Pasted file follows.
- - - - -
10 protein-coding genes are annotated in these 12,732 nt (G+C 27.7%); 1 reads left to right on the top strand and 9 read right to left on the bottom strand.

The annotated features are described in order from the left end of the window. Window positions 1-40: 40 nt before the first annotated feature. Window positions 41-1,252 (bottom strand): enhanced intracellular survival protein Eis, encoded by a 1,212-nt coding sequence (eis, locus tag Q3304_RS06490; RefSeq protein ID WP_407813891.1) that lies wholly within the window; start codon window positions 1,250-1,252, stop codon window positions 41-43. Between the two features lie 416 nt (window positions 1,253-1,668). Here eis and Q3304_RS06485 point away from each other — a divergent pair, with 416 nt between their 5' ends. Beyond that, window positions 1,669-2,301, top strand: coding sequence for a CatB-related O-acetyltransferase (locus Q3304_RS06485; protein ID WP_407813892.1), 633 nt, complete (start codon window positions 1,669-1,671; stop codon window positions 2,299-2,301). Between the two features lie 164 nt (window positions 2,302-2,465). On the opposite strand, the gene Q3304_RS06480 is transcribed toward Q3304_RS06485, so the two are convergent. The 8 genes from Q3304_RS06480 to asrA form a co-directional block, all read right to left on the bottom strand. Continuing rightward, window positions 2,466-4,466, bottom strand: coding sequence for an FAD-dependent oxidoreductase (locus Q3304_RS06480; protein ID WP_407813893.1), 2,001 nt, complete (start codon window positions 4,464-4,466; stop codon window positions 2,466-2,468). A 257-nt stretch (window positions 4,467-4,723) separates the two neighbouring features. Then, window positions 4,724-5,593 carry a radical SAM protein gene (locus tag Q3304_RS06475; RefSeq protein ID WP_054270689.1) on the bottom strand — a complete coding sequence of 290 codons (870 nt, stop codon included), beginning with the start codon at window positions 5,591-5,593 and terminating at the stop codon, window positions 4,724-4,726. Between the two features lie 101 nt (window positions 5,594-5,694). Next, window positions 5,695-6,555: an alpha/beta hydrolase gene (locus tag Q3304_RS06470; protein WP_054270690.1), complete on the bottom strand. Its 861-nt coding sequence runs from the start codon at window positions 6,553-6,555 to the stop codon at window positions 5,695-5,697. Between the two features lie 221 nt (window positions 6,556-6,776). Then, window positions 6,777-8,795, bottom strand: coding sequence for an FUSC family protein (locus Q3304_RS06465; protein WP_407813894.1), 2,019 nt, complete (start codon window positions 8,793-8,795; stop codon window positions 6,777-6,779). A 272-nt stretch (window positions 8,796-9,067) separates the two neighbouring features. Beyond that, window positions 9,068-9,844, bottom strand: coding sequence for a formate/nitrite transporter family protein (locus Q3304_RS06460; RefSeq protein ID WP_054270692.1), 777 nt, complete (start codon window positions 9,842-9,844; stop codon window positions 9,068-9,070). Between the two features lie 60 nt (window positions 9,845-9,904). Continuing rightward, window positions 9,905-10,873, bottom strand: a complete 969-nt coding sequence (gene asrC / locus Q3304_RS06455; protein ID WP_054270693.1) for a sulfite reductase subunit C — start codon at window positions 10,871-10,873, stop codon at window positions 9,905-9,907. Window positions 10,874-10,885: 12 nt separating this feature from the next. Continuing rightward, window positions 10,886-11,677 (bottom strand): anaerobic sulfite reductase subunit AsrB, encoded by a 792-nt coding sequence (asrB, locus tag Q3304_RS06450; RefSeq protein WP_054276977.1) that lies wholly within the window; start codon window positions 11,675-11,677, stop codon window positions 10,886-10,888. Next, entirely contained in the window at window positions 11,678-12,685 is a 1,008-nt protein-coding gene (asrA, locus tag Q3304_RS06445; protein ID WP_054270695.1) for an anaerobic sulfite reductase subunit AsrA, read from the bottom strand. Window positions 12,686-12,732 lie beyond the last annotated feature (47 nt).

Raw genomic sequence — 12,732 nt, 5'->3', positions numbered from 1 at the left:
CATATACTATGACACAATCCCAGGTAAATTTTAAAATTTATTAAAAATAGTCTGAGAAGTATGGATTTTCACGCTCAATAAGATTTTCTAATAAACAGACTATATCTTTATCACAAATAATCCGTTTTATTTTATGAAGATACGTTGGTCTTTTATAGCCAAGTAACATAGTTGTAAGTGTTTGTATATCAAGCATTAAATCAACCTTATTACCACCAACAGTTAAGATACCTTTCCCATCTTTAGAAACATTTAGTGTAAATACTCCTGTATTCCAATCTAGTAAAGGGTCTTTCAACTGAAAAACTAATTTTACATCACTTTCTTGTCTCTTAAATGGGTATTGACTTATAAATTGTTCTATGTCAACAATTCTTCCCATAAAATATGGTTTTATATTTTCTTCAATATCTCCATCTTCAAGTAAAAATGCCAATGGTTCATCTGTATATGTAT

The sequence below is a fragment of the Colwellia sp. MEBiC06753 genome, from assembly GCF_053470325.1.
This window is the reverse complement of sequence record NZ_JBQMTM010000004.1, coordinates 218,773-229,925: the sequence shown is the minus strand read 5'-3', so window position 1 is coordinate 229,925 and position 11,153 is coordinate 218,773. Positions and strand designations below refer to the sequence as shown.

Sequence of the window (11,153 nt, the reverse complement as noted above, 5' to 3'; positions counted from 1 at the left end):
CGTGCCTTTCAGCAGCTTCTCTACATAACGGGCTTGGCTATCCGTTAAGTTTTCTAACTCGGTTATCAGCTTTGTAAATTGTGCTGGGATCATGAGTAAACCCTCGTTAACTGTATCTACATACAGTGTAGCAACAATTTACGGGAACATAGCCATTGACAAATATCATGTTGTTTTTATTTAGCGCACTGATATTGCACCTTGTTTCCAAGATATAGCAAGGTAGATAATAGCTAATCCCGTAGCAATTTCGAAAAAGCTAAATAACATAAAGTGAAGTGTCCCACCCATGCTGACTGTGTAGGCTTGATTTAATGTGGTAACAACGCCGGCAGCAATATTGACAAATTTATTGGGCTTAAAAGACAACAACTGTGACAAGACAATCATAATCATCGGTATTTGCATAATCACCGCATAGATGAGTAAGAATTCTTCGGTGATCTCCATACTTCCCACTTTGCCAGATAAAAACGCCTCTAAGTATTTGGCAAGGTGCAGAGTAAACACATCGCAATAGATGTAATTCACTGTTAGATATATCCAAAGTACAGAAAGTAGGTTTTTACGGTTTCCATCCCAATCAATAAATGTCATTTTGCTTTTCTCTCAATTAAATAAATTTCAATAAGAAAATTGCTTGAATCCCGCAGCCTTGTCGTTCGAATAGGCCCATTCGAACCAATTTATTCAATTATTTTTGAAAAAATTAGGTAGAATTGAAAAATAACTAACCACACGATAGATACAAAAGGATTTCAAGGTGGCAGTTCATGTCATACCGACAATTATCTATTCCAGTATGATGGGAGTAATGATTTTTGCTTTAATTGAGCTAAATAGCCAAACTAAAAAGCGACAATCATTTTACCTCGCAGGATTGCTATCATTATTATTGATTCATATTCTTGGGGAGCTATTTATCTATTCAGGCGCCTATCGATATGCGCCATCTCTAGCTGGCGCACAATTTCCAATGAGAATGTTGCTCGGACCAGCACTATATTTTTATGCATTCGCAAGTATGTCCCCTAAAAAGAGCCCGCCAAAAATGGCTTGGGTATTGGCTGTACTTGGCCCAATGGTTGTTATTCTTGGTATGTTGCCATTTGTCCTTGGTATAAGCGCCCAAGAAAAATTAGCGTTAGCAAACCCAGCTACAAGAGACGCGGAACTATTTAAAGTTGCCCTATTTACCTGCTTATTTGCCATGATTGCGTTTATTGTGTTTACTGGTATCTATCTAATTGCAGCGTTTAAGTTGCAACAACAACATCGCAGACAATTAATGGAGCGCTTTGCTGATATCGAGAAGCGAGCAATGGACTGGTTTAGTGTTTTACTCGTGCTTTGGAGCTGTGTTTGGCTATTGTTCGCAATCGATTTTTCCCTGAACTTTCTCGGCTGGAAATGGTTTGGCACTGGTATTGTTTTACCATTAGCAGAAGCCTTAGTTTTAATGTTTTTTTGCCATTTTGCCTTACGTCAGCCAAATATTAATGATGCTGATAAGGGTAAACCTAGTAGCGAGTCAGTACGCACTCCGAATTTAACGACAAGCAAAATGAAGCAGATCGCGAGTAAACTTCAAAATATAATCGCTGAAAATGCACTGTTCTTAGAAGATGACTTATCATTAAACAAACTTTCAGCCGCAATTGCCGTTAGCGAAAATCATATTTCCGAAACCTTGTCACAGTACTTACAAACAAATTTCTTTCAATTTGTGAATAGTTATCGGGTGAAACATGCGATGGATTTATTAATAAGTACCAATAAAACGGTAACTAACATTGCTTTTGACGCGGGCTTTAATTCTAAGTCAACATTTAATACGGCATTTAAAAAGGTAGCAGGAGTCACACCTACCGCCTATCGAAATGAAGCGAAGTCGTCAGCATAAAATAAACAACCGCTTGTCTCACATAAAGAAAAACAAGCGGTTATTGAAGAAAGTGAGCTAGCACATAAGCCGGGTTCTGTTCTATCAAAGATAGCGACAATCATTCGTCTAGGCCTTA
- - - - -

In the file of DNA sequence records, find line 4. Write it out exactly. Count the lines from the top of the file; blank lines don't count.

CATATACTATGACACAATCCCAGGTAAATTTTAAAATTTATTAAAAATAGTCTGAGAAGTATGGATTTTCACGCTCAATAAGATTTTCTAATAAACAGACTATATCTTTATCACAAATAATCCGTTTTATTTTATGAAGATACGTTGGTCTTTTATAGCCAAGTAACATAGTTGTAAGTGTTTGTATATCAAGCATTAAATCAACCTTATTACCACCAACAGTTAAGATACCTTTCCCATCTTTAGAAACATTTAGTGTAAATACTCCTGTATTCCAATCTAGTAAAGGGTCTTTCAACTGAAAAACTAATTTTACATCACTTTCTTGTCTCTTAAATGGGTATTGACTTATAAATTGTTCTATGTCAACAATTCTTCCCATAAAATATGGTTTTATATTTTCTTCAATATCTCCATCTTCAAGTAAAAATGCCAATGGTTCATCTGTATATGTAT